Bank of America (NYSE:BAC) invented the credit card in the 1950s, and it is one financial product the bank is relying on to provide an important source of revenue.
Much has transpired since Bank of America launched its credit card program in the fall of 1958. Proper financial controls have been implemented, consumer protections have been legislated, and the financial crisis — which precipitated the Great Recession — changed how banks and consumers view credit card debt.
Before the late-2000s recession, an economic event that threw the household finances of an untold number of Americans into disarray, many “people took on too much debt,” IHS Global chief U.S. economist Nigel Gault told NPR. Of those people with too much debt, many were one of the 7.9 million Americans whose job was eliminated during the recession, and many ended up in bankruptcy court because they could not afford to pay down their debt, Gault said. “They defaulted and the debt just got wiped out.”
As the bankruptcy filings increased, lenders became more wary of issuing new credit cards, and now they are “being much more careful,” according to Gault. And consumers are, as well. “Everyone has become less willing to take on debt,” he said to NPR. In particular, credit card debt growth is nearly nonexistent, which is partially a function of more Americans paying off their full credit card balances.
But despite the fact that Americans remain reluctant to take on high-interest credit card debt, Bank of America’s credit card unit grew in the third quarter of 2013. The recession left many Americans delinquent credit-card holders, handing Bank of America huge losses. Those losses prompted the bank to reduce its credit card portfolio quarter after quarter.
Now that the financial institution has shed its worst accounts — cutting total loans by 62 percent — it is prepared to increase lending. However, there will be a difference from the bank’s pre-financial crisis lending practices: It will focus on selling credit cards to existing customers, Reuters reported Wednesday.
By selling credit cards to existing customers, lending will be more secure, as the bank knows something of its customers in advance. Plus, money is saved on marketing, and more importantly, the bank has found that customers with an existing checking account who sign up for a credit credit or other loan will bring in $1,000 in additional revenue.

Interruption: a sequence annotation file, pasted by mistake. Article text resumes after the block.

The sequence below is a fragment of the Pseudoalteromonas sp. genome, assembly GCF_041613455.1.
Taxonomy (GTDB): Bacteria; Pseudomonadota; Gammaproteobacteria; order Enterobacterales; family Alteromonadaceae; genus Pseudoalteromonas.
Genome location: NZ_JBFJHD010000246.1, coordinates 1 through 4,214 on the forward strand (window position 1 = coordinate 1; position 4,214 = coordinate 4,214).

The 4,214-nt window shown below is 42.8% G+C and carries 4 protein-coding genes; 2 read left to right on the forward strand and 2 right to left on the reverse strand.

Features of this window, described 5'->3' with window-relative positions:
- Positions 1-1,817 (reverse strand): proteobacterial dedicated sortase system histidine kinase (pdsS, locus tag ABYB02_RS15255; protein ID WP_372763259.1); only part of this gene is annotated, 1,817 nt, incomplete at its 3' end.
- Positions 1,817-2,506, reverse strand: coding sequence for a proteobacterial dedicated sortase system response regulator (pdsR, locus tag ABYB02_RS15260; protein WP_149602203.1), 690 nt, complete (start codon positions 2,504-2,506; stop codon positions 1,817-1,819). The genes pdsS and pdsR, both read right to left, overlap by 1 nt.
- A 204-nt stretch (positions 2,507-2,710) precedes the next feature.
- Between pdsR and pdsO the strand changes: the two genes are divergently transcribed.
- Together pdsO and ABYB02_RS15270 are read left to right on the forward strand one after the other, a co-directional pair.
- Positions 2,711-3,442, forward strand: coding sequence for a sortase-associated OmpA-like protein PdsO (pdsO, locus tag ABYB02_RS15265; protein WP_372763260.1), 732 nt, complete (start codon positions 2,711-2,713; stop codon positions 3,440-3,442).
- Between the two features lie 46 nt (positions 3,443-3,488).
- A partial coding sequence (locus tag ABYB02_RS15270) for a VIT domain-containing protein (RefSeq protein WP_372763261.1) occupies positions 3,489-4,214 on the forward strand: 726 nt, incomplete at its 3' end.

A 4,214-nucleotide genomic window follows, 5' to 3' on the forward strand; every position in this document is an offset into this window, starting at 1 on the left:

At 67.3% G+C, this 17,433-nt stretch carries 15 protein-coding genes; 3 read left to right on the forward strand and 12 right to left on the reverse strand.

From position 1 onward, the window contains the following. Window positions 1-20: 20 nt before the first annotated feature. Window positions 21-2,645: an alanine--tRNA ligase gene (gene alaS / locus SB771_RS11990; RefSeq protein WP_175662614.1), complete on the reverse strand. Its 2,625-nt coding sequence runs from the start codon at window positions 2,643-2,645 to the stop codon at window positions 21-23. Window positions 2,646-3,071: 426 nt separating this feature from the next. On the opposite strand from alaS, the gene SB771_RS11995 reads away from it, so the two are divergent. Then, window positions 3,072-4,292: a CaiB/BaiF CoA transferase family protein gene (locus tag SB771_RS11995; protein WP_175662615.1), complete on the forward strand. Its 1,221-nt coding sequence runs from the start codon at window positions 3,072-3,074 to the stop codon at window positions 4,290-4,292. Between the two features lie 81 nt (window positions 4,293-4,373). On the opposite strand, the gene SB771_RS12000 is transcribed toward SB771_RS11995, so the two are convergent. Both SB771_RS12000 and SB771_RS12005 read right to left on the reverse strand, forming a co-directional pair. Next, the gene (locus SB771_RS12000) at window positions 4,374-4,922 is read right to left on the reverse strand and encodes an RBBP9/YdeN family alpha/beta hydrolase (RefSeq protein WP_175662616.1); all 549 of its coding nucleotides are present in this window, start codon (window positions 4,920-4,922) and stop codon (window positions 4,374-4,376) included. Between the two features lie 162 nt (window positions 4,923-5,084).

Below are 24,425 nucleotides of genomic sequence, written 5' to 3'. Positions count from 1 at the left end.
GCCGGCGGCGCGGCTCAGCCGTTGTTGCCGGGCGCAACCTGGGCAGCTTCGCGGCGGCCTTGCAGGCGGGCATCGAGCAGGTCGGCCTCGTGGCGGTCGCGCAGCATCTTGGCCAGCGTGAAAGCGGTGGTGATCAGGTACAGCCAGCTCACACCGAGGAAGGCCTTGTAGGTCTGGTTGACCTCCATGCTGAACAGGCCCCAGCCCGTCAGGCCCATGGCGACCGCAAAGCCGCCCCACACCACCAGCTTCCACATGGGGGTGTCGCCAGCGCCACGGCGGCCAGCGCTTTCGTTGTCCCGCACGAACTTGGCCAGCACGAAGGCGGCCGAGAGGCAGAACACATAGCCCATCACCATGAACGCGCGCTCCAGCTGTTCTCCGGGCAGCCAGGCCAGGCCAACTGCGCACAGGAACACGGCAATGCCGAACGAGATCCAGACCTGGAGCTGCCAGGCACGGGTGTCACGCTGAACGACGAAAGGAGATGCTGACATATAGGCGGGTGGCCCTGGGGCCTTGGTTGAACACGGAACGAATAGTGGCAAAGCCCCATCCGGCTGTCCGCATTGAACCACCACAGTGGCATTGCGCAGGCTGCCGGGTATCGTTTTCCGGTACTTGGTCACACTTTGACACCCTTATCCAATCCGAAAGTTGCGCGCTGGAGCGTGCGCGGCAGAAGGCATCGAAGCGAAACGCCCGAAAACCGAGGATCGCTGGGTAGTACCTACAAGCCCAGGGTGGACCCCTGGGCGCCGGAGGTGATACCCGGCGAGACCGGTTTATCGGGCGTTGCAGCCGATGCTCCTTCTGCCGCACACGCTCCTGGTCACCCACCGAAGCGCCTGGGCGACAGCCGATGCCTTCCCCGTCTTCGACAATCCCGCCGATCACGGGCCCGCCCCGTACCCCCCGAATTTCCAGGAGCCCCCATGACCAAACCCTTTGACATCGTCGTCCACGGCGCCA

“That was our biggest strategic choice,” Titi Cole, a BofA senior bank executive for retail products, told Reuters regarding customer selection. “The card business will be smaller, but less volatile and more profitable.”
When Bank of America released third-quarter results in the middle of October, for investors and analysts alike, the point of interest was where the company generated revenue during the previous three months, especially because home loans still remain a challenging business for U.S. banks.
What investors would like to see is Bank of America earning a more consistent profit from most of its business, including credit cards, Wall Street trading, and lending to corporations. And while analysts do believe Bank of America needs an improvement in the housing market, the institution has begun to reap the benefits of a strengthening retail banking business, evidenced by the more than 1 million credit cards issued in the third quarter, the most since 2008.
Further evidence is the fact that the unit that does traditional branch bank lending to consumers and smaller companies saw a 32 percent increase in net income. “That’s the core of Bank of America, and it did do nicely,” Edward Jones banking analyst Shannon Stemm told The New York Times. The bank does not disclose how much quarterly revenue or income is derived from credit cards.
CEO Brian Moynihan told investors at a December 10 conference that new card issuance should be strong in the fourth quarter, too. But the Federal Reserve consumer credit report did show that consumer debt grew at the slowest pace in six months; the weaker growth largely reflected lower credit-card borrowing. That borrowing, known as revolving credit, grew at a 0.6 percent rate in November, down from a 5.6 percent rate in October.
Still, all banks are now seeking to grow their credit card portfolios. In November, companies mailed out 45 percent more credit card offers than they did in November 2012, according to data from Credit Suisse and Mintel Comperemedia.
As Cole told Reuters in an interview, competition among banks for credit card customers is increasing, but Bank of America has a benefit in its current customer base. The institution has a financial relationship with one out of two American households, giving it far more opportunities to sell credit cards to current customers.
“The opportunity ahead of us is tens of millions of customers still. It is not a small little opportunity,” Moynihan said at a November investor conference.
More from Wall St. Cheat Sheet:
- Analyst: Bank of America Will Outperform in 2014
- Fed Minutes: The Taper Debate Is On and Focused on Jobs
- Are Consumers Dialing Down Their Debt Loads?
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